The Pentagon's acquisition community breathed a huge sigh of relief when the Government Accountability Office denied protests to the Joint Light Tactical Vehicle Program award by Northrop Grumman and Textron.
If these major program protests had been upheld they might well have brought Pentagon acquisition efforts to a slow and painful grind, even slower and more painful than they already suffer from, according to several senior acquisition officials with whom I've spoken over the last several weeks.
The prose from the Joint Light Tactical vehicle program office's Wednesday afternoon press release was bland. "The Government Accountability Office (GAO), today, denied the protests of Northrop Grumman and Textron Marine & Land Systems against the awards of the Joint Light Tactical Vehicle (JLTV) Technology Development (TD) contracts."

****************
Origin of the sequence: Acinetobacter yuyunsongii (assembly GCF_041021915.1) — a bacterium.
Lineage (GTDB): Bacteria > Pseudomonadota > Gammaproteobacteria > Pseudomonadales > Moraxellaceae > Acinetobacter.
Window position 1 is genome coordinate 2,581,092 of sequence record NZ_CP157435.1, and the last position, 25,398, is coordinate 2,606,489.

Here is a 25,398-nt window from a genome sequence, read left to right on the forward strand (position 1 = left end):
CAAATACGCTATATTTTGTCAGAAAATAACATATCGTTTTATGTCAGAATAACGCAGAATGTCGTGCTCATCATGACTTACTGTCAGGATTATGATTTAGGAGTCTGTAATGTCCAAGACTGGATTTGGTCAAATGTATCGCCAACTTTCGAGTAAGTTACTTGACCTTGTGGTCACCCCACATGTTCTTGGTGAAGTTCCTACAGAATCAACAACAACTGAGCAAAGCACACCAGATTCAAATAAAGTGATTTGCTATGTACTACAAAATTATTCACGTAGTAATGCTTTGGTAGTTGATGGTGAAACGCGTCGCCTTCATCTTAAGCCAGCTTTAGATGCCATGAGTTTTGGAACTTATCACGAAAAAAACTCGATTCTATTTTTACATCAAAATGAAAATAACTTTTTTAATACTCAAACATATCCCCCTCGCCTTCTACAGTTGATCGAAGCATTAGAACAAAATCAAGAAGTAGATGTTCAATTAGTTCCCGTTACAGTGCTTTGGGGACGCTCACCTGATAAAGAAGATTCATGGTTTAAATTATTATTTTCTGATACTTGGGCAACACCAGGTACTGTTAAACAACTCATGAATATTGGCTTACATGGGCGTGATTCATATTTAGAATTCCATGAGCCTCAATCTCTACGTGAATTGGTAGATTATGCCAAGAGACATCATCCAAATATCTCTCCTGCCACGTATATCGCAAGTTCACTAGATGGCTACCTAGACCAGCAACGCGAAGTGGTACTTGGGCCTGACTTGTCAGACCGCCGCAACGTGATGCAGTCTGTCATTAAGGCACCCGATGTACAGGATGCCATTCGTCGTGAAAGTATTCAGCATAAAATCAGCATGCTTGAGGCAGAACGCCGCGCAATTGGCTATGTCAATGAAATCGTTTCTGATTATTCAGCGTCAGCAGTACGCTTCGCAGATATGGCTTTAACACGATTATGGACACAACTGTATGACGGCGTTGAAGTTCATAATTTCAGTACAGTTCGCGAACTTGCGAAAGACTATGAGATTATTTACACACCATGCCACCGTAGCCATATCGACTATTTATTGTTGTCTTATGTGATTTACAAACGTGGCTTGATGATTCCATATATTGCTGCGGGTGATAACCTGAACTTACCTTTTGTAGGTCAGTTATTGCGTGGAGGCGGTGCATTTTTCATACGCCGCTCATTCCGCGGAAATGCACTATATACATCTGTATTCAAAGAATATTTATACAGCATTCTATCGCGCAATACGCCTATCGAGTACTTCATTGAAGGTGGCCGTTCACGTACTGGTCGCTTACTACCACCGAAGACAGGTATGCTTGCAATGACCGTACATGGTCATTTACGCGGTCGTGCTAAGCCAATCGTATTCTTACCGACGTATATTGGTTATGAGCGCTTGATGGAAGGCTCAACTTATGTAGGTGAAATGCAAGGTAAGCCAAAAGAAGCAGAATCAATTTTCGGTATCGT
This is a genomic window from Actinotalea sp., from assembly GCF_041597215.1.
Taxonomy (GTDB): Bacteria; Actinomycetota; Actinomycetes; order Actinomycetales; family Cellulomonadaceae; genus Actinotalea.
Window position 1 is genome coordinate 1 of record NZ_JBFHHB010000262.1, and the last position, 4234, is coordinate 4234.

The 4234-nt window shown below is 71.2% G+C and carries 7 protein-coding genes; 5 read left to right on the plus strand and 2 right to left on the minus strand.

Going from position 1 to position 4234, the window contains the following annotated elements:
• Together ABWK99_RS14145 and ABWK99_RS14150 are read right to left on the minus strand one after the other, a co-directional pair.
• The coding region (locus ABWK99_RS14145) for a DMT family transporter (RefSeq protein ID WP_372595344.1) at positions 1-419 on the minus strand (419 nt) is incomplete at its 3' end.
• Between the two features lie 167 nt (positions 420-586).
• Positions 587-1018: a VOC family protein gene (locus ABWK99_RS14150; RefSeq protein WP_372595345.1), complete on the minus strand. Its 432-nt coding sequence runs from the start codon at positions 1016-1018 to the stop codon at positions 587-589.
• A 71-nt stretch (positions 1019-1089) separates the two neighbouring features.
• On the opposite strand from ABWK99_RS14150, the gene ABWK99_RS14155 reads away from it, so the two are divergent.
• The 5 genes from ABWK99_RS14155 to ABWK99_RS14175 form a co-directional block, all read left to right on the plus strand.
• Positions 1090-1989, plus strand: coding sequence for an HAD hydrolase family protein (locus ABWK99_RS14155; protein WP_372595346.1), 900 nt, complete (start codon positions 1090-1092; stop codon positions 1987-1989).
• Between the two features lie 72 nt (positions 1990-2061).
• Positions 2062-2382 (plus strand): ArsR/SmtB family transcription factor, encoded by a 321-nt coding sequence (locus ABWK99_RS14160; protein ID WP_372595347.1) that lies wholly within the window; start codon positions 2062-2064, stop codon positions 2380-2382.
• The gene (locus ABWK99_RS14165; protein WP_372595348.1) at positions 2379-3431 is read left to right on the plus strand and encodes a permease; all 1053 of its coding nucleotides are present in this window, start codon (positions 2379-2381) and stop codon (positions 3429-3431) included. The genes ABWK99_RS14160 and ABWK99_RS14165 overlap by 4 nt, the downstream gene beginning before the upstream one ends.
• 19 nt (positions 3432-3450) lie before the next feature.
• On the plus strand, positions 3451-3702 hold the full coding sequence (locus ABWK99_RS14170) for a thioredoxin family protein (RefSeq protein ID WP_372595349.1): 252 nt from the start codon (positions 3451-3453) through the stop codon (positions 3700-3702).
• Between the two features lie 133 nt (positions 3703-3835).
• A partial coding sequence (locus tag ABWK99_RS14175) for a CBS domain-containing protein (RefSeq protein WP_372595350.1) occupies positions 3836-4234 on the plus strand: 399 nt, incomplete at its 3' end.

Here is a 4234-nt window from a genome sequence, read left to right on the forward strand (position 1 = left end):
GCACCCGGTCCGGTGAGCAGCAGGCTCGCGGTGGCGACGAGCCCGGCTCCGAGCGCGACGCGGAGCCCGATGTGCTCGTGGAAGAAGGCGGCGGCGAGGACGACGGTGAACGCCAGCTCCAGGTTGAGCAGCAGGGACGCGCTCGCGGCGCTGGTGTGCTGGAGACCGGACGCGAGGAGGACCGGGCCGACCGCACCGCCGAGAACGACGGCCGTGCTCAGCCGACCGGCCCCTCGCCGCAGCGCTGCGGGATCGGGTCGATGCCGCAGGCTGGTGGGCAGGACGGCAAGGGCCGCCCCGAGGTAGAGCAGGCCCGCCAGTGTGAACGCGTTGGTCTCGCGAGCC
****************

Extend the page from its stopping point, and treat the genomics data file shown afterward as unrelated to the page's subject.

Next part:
But the prose from some Army sources was vibrant. You could hear -- literally -- some in the Army whooping it up that the GAO had found in their favor. However, the Army still faces a very fundamental problem, one it shares with the Marines. It does not have a clear and viable vehicle strategy. The J-8 is working on the issue but the budget is being rebuilt as we speak and the two services are buying an insupportable range of vehicles -- up-armored Humvees, MRAPs, FCS and JLTVs. And the move to Afghanistan will force purchase of a fairly large quantity of vehicles, leaving the services with less flexibility to make a rational, long-term decision.
The three JLTV technology development contracts at stake had a combined value of only $166 million, but the program could well be worth as much as $40 billion in the long term. And if the GAO had upheld the protests by Northrop Grumman and Textron Marine & Land Systems it would have left acquisition officials wary each time they prepared an RFI or contract award. Major programs such as T-Sat have already suffered from milder version of such paralysis in the wake of the CSAR-X and tanker protests.